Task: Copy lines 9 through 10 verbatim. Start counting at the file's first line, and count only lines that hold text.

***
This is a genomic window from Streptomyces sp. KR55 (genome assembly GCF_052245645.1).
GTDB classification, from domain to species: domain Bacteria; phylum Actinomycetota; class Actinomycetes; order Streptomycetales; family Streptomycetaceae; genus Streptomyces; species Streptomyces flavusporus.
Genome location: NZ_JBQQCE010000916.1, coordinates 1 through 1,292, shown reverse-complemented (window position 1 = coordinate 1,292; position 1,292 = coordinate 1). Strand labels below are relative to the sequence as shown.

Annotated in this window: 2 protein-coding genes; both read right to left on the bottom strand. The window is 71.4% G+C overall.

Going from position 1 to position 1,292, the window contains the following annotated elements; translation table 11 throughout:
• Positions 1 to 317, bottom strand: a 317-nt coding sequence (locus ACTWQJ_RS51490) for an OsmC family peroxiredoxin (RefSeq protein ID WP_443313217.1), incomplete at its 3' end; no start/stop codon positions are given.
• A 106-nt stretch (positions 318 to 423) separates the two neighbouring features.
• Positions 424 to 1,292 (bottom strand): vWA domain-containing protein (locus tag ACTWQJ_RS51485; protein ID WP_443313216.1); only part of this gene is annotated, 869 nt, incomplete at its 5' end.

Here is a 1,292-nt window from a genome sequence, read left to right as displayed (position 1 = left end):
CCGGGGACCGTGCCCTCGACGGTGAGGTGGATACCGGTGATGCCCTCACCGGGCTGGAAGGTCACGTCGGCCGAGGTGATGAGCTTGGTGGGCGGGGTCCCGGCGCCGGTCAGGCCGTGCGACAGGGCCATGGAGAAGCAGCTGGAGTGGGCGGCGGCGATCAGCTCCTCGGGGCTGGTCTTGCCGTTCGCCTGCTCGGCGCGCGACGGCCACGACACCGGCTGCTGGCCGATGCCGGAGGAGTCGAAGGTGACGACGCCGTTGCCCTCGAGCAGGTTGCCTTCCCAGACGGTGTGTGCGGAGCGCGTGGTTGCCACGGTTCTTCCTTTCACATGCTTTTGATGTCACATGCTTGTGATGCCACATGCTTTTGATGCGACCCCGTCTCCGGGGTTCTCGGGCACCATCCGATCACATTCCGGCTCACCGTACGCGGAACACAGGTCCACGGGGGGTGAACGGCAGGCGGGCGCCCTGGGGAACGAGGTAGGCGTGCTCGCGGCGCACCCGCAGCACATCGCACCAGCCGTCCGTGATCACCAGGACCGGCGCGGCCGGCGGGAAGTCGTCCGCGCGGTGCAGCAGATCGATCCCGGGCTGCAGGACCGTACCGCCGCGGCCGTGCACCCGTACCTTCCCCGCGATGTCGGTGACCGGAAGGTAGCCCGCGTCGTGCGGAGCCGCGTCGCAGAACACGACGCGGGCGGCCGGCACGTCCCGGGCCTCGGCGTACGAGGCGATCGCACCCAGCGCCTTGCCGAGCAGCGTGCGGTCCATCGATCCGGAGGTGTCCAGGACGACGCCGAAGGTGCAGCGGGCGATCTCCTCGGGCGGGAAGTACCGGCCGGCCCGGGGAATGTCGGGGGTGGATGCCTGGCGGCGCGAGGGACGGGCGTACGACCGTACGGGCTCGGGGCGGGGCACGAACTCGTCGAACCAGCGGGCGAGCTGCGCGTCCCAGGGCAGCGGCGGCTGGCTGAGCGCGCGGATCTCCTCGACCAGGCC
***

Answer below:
Here is a 1,292-nt window from a genome sequence, read left to right as displayed (position 1 = left end):
CCGGGGACCGTGCCCTCGACGGTGAGGTGGATACCGGTGATGCCCTCACCGGGCTGGAAGGTCACGTCGGCCGAGGTGATGAGCTTGGTGGGCGGGGTCCCGGCGCCGGTCAGGCCGTGCGACAGGGCCATGGAGAAGCAGCTGGAGTGGGCGGCGGCGATCAGCTCCTCGGGGCTGGTCTTGCCGTTCGCCTGCTCGGCGCGCGACGGCCACGACACCGGCTGCTGGCCGATGCCGGAGGAGTCGAAGGTGACGACGCCGTTGCCCTCGAGCAGGTTGCCTTCCCAGACGGTGTGTGCGGAGCGCGTGGTTGCCACGGTTCTTCCTTTCACATGCTTTTGATGTCACATGCTTGTGATGCCACATGCTTTTGATGCGACCCCGTCTCCGGGGTTCTCGGGCACCATCCGATCACATTCCGGCTCACCGTACGCGGAACACAGGTCCACGGGGGGTGAACGGCAGGCGGGCGCCCTGGGGAACGAGGTAGGCGTGCTCGCGGCGCACCCGCAGCACATCGCACCAGCCGTCCGTGATCACCAGGACCGGCGCGGCCGGCGGGAAGTCGTCCGCGCGGTGCAGCAGATCGATCCCGGGCTGCAGGACCGTACCGCCGCGGCCGTGCACCCGTACCTTCCCCGCGATGTCGGTGACCGGAAGGTAGCCCGCGTCGTGCGGAGCCGCGTCGCAGAACACGACGCGGGCGGCCGGCACGTCCCGGGCCTCGGCGTACGAGGCGATCGCACCCAGCGCCTTGCCGAGCAGCGTGCGGTCCATCGATCCGGAGGTGTCCAGGACGACGCCGAAGGTGCAGCGGGCGATCTCCTCGGGCGGGAAGTACCGGCCGGCCCGGGGAATGTCGGGGGTGGATGCCTGGCGGCGCGAGGGACGGGCGTACGACCGTACGGGCTCGGGGCGGGGCACGAACTCGTCGAACCAGCGGGCGAGCTGCGCGTCCCAGGGCAGCGGCGGCTGGCTGAGCGCGCGGATCTCCTCGACCAGGCC